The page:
Supplementary Material

Supplementary Material accompanies this paper.

Figure S1. 1H-NMR spectrum of BMI⋅Cl (CDCl3, 600 MHz).

Figure S2. 1H-NMR spectrum of MAI⋅Cl (D2O, 600 MHz).

Figure S3. 13C-NMR spectrum of MAI⋅Cl (D2O, 600 MHz).

Figure S4. 1H-NMR spectrum of bMIE⋅2Cl (D2O, 600 MHz).

Figure S5. 13C-NMR spectrum of bMIE⋅2Cl (D2O, 600 MHz).

Figure S6. Photograph of the synthesized polymers using the catalysts BMI⋅Fe2Cl7, MAI⋅Fe2Cl7 and bMIE⋅2Fe2Cl7 (a) before and (b) after purification.

Figure S7. 1H-NMR spectrum of unpurified polystyrene sample synthesized using BMI⋅Fe2Cl7 catalyst at 85 °C (CDCl3, 600 MHz).

Table S1. Conversion, average diameter of the monomer droplets (initial Dp) and polymeric particles (final Dp) and polydispersity index for all polymerizations after 8 h of reaction.

Figure S8. 1H-NMR spectrum of the vinyl pivalate polymerization test in the presence of BMI⋅Fe2Cl7 (CDCl3, 600 MHz).

Table S2. Average molar masses and molar-mass dispersity as a function of conversion (Xp) of the polymers synthesized at 85 °C using ILs catalysts.

Figure S9. 1H-NMR spectra of purified polystyrene samples synthesized using (a) BMI⋅Fe2Cl7; (b) MAI⋅Fe2Cl7 and (c) bMIE⋅2Fe2Cl7 at 85 °C (CDCl3, 600 MHz).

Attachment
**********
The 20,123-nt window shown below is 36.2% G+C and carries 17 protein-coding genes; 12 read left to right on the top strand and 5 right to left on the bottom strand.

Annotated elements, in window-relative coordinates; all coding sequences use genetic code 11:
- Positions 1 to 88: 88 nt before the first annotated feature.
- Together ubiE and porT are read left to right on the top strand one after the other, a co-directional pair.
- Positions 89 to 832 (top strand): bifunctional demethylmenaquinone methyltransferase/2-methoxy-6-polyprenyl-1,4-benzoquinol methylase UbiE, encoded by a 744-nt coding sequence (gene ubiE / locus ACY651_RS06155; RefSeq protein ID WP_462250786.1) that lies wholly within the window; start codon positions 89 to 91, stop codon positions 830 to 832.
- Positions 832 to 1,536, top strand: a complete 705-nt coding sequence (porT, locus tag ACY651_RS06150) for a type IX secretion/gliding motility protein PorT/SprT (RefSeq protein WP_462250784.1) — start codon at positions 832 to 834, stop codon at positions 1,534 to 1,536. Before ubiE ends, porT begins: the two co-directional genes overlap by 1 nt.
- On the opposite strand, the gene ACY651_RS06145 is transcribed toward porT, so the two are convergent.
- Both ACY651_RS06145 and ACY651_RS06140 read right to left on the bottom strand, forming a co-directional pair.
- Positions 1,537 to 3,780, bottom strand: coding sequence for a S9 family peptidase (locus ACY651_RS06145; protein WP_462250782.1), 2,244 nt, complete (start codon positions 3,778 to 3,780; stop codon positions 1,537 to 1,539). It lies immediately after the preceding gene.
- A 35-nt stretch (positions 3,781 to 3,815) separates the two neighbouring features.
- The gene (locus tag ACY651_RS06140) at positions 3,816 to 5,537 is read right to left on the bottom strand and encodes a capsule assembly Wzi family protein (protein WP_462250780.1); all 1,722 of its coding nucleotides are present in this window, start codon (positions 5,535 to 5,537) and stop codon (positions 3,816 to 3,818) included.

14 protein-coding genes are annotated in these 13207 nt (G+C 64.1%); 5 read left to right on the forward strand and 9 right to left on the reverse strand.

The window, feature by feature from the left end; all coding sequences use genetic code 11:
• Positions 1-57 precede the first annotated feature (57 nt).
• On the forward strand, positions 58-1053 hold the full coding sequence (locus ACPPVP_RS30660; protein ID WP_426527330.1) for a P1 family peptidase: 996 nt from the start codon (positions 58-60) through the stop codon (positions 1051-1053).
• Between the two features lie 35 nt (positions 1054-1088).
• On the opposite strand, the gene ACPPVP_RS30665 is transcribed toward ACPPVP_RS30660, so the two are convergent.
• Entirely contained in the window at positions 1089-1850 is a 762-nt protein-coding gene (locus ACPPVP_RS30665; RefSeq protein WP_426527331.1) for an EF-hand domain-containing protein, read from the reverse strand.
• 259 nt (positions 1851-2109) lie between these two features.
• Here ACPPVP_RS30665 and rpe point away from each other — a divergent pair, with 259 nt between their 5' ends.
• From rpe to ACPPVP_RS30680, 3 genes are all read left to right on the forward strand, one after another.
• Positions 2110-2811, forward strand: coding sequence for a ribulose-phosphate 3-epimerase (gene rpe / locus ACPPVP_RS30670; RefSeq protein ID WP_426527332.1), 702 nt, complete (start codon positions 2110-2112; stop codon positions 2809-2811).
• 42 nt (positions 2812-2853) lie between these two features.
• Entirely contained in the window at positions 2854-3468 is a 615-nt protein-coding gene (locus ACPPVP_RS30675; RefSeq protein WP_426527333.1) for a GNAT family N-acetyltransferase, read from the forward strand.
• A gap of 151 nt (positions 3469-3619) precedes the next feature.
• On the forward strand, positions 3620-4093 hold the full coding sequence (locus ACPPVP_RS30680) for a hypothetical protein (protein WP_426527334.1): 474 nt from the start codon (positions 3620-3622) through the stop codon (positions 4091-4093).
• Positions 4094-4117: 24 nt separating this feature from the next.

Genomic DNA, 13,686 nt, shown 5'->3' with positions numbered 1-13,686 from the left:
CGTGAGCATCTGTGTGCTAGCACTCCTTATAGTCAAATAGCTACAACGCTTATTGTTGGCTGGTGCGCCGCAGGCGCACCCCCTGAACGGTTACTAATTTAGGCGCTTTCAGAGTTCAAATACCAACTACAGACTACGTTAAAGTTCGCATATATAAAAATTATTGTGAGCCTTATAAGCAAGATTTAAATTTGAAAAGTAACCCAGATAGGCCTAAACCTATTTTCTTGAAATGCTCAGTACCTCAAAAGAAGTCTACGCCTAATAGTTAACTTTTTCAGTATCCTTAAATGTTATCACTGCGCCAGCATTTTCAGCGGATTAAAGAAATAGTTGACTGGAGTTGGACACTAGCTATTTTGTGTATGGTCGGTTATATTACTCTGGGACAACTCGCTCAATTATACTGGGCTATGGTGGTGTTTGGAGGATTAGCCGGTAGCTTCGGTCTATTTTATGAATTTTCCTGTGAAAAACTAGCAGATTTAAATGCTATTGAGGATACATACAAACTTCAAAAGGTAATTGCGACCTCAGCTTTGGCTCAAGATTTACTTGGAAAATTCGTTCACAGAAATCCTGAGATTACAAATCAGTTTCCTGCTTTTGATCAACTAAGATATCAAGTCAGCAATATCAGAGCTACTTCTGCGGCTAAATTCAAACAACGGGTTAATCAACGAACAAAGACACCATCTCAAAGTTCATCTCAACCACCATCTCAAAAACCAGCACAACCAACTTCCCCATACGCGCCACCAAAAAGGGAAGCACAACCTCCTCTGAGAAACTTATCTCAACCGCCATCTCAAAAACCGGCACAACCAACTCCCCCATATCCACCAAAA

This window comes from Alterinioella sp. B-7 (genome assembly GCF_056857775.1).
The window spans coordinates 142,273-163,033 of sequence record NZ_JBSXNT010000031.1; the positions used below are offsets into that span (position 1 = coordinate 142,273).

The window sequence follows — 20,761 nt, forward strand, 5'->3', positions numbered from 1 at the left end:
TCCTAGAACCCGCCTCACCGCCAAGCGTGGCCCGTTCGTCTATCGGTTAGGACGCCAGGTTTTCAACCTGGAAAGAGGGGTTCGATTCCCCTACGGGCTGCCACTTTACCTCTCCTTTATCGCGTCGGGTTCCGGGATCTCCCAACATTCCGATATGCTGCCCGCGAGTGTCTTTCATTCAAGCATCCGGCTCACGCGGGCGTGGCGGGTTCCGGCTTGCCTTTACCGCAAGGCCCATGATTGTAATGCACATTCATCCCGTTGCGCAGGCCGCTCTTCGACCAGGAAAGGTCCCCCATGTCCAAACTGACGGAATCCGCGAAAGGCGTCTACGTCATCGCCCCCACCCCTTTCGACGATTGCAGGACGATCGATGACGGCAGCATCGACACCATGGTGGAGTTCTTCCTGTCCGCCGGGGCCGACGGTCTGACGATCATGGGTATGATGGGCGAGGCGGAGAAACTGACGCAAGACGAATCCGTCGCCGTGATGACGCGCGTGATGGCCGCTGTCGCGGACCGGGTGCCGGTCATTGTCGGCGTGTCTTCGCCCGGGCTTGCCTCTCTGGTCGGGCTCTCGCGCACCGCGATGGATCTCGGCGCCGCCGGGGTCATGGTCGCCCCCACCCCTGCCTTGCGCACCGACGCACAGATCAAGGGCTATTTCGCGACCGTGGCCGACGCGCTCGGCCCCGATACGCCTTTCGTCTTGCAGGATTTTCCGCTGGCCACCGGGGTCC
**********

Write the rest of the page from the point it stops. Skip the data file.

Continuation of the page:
Figure S10. 13C-NMR spectra of purified polystyrene samples synthesized using (a) BMI⋅Fe2Cl7; (b) MAI⋅Fe2Cl7 and (c) bMIE⋅2Fe2Cl7 at 85 °C (CDCl3, 600 MHz).

This material is available as part of the online article from http://www.scielo.br/po

  • How to cite: Dutra, G. V. S., Silvério Neto, W., Araújo, P. H. H., Sayer, C., Silveira Neto, B. A., & Machado, F. (2021). Cationic polymerization of styrene using iron-containing ionic liquid catalysts in an aqueous dispersed medium. Polímeros: Ciência Tecnologia, 31(1), e2021005. https://doi.org/10.1590/0104-1428.04620
  • 5. Acknowledgements
  • This work has been supported by CNPq, CAPES – Finance code 001, FINEP, FAPDF and PROCAD – Process nº 88881.068432/2014-01. The authors thank the Laboratório Multiusuário de Microscopia de Alta Resolução (LabMic) for the TEM micrographs.
  • 1
    Selected paper presented at the 15th Brazilian Polymer Conference – (15thCBPol) held in Bento Gonçalves, Brazil, on 27–31 October, 2019.

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Publication Dates

  • Publication in this collection
    21 May 2021
  • Date of issue
    2021

History

  • Received
    05 May 2020
  • Reviewed
    14 Feb 2021
  • Accepted
    18 Feb 2021